Name of Jesus (Absent from the Psalms)

“it is especially objected that the name of Jesus is lacking [ed. in the Psalms]. The name of God does not appear in the Book of Esther, but he is blind who cannot see the hand of God in that book of providence.”[1]

“let it be noted that the service of song embracing the Psalter is in its appointment Messianic. David, the author of a large portion of the Psalter and the divinely authorized founder of praise as an ordinance of worship, is in a sense Messianic. He is at once the royal ancestor and the royal predecessor of Christ. The nation and Church of Israel became more and more manifestly Messianic as the centuries of its history rolled onward. This is not true not only of its evangelical prophecies, but of its national and ecclesiastical constitution. David the king is the first of the royal line terminating in King Messiah, and the kingdom divinely organized with David upon the throne is the kingdom developed over which Christ reigns and will reign forever. The is the truth spoken by the angel to Mary: ‘He will be great, and will be called the Son of the Highest; and the Lord God will give Him the throne of His father David. And He will reign over the house of Jacob forever, and of His kingdom there will be no end.’ The songs of the Old Testament Church are the songs of this Kingdom.”[2]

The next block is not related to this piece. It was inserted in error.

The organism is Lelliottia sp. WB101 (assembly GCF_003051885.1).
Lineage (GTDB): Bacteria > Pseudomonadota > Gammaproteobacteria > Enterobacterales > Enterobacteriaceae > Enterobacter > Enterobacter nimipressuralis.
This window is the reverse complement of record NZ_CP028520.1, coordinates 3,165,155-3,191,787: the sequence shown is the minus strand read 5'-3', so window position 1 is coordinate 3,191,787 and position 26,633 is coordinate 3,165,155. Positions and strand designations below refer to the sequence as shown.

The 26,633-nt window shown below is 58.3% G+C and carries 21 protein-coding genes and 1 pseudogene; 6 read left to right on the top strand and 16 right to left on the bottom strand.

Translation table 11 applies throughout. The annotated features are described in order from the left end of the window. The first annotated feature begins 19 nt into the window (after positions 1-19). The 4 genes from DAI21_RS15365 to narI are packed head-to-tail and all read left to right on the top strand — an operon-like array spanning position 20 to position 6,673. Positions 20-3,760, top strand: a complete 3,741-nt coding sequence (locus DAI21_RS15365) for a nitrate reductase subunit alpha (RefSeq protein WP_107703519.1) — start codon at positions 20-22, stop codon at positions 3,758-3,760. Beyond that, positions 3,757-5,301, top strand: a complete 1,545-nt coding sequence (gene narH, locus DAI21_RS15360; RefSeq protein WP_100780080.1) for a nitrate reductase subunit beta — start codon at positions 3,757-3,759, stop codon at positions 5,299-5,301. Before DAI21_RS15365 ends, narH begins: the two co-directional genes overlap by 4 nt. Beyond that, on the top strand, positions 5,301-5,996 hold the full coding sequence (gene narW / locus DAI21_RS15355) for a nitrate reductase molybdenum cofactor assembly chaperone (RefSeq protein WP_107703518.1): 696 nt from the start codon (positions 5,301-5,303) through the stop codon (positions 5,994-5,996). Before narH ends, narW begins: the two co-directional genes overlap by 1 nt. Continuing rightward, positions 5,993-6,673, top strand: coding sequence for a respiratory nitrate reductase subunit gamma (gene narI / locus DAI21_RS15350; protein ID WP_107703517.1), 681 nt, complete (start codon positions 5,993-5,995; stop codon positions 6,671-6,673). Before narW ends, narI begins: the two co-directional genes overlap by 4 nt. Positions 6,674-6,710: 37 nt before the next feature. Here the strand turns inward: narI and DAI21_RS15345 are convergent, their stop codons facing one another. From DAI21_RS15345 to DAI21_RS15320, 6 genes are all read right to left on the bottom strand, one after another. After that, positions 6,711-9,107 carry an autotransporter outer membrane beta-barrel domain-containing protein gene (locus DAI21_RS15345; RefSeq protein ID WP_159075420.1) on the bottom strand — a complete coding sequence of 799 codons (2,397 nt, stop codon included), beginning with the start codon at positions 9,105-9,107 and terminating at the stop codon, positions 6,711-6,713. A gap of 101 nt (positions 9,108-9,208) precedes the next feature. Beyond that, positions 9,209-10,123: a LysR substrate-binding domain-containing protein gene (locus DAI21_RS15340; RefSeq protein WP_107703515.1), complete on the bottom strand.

“In the baptismal formula, we baptize in the name of the Father, and of the Son, and of the Holy Ghost (see Matthew 28:19).[Matthew 28:19 Go ye therefore, and teach all nations, baptizing them in the name of the Father, and of the Son, and of the Holy Ghost:] Though the Jesus-only Pentecostalists insist on using the actual syllables “Je-sus,” we maintain that we have baptized in the name of Jesus [Acts 2:38 Then Peter said unto them, Repent, and be baptized every one of you in the name of Jesus Christ for the remission of sins, and ye shall receive the gift of the Holy Ghost.] when we use the Trinitarian formula. I continue to regard Dr. Crampton’s argument as spurious because we are never commanded in Scripture to sing Jesus’ name. Further, as the baptismal formula teaches us, we need not use the actual syllables in order to reference the second person of the Trinity. And references to the Person and Work of Christ abound in the Psalter — the Old Testament book most often quoted in the New Testament.”[3]

See also Psalmody and Jesus’ Name

1Montgomery, J. Knox. “Objections to the Exclusive Use of the Psalms in Worship” in The Psalms in Worship (1907), Edmonton: Still Waters Revival Books, 1992, page 470.
2Irons, J.D. “The Psalms in the Old Testament Church” in The Psalms in Worship, page 102.
3Bacon, Richard. “Review of Exclusive Psalmody.” The Blue Banner. Faith Presbyterian Church Reformed, January 10, 2008. Web. January 23, 2016.